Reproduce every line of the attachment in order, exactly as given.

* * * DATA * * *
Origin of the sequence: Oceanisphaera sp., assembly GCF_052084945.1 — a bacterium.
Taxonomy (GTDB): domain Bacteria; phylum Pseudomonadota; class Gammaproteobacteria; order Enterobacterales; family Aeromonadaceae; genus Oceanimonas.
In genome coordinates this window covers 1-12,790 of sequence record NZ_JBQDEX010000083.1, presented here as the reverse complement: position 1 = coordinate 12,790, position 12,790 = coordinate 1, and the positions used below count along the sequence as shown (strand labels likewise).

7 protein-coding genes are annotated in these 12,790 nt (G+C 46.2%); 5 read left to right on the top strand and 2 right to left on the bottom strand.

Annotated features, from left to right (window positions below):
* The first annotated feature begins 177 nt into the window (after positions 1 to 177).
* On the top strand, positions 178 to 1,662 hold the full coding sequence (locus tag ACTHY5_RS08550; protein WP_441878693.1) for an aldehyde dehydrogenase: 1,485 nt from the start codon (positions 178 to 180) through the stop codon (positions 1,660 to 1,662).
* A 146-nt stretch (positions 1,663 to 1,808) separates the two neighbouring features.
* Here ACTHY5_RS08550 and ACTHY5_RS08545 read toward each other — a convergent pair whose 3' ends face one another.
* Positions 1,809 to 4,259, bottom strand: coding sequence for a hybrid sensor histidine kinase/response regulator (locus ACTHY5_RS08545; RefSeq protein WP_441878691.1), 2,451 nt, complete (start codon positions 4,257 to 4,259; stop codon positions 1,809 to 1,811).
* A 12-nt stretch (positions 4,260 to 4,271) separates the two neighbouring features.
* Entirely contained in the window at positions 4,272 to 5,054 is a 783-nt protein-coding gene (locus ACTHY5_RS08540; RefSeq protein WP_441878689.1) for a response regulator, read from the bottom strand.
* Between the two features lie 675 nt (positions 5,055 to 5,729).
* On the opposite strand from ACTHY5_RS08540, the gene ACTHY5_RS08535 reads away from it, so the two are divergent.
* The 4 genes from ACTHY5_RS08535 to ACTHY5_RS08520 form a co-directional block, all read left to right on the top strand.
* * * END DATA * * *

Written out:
Origin of the sequence: Oceanisphaera sp., assembly GCF_052084945.1 — a bacterium.
Taxonomy (GTDB): domain Bacteria; phylum Pseudomonadota; class Gammaproteobacteria; order Enterobacterales; family Aeromonadaceae; genus Oceanimonas.
In genome coordinates this window covers 1-12,790 of sequence record NZ_JBQDEX010000083.1, presented here as the reverse complement: position 1 = coordinate 12,790, position 12,790 = coordinate 1, and the positions used below count along the sequence as shown (strand labels likewise).

7 protein-coding genes are annotated in these 12,790 nt (G+C 46.2%); 5 read left to right on the top strand and 2 right to left on the bottom strand.

Annotated features, from left to right (window positions below):
* The first annotated feature begins 177 nt into the window (after positions 1 to 177).
* On the top strand, positions 178 to 1,662 hold the full coding sequence (locus tag ACTHY5_RS08550; protein WP_441878693.1) for an aldehyde dehydrogenase: 1,485 nt from the start codon (positions 178 to 180) through the stop codon (positions 1,660 to 1,662).
* A 146-nt stretch (positions 1,663 to 1,808) separates the two neighbouring features.
* Here ACTHY5_RS08550 and ACTHY5_RS08545 read toward each other — a convergent pair whose 3' ends face one another.
* Positions 1,809 to 4,259, bottom strand: coding sequence for a hybrid sensor histidine kinase/response regulator (locus ACTHY5_RS08545; RefSeq protein WP_441878691.1), 2,451 nt, complete (start codon positions 4,257 to 4,259; stop codon positions 1,809 to 1,811).
* A 12-nt stretch (positions 4,260 to 4,271) separates the two neighbouring features.
* Entirely contained in the window at positions 4,272 to 5,054 is a 783-nt protein-coding gene (locus ACTHY5_RS08540; RefSeq protein WP_441878689.1) for a response regulator, read from the bottom strand.
* Between the two features lie 675 nt (positions 5,055 to 5,729).
* On the opposite strand from ACTHY5_RS08540, the gene ACTHY5_RS08535 reads away from it, so the two are divergent.
* The 4 genes from ACTHY5_RS08535 to ACTHY5_RS08520 form a co-directional block, all read left to right on the top strand.